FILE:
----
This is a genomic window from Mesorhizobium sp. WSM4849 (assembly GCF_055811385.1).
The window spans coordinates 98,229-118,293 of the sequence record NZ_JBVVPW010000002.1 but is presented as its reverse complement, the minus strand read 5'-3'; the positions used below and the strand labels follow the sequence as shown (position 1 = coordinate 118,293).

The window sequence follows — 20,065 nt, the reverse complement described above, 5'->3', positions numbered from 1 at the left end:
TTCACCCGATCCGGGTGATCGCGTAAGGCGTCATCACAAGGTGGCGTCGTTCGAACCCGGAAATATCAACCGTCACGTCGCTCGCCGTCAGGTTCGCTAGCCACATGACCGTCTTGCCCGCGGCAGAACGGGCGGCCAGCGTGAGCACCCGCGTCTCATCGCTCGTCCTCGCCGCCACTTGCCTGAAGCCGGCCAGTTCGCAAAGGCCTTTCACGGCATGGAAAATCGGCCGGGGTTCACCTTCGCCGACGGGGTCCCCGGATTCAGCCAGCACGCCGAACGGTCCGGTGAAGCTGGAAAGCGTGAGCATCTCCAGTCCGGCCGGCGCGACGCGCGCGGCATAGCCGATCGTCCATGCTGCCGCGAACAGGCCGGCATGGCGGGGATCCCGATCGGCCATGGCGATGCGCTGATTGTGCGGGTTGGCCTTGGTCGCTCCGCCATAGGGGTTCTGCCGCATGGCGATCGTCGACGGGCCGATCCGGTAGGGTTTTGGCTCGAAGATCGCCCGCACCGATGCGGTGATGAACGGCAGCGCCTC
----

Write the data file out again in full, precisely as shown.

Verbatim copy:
This is a genomic window from Mesorhizobium sp. WSM4849 (assembly GCF_055811385.1).
The window spans coordinates 98,229-118,293 of the sequence record NZ_JBVVPW010000002.1 but is presented as its reverse complement, the minus strand read 5'-3'; the positions used below and the strand labels follow the sequence as shown (position 1 = coordinate 118,293).

The window sequence follows — 20,065 nt, the reverse complement described above, 5'->3', positions numbered from 1 at the left end:
TTCACCCGATCCGGGTGATCGCGTAAGGCGTCATCACAAGGTGGCGTCGTTCGAACCCGGAAATATCAACCGTCACGTCGCTCGCCGTCAGGTTCGCTAGCCACATGACCGTCTTGCCCGCGGCAGAACGGGCGGCCAGCGTGAGCACCCGCGTCTCATCGCTCGTCCTCGCCGCCACTTGCCTGAAGCCGGCCAGTTCGCAAAGGCCTTTCACGGCATGGAAAATCGGCCGGGGTTCACCTTCGCCGACGGGGTCCCCGGATTCAGCCAGCACGCCGAACGGTCCGGTGAAGCTGGAAAGCGTGAGCATCTCCAGTCCGGCCGGCGCGACGCGCGCGGCATAGCCGATCGTCCATGCTGCCGCGAACAGGCCGGCATGGCGGGGATCCCGATCGGCCATGGCGATGCGCTGATTGTGCGGGTTGGCCTTGGTCGCTCCGCCATAGGGGTTCTGCCGCATGGCGATCGTCGACGGGCCGATCCGGTAGGGTTTTGGCTCGAAGATCGCCCGCACCGATGCGGTGATGAACGGCAGCGCCTC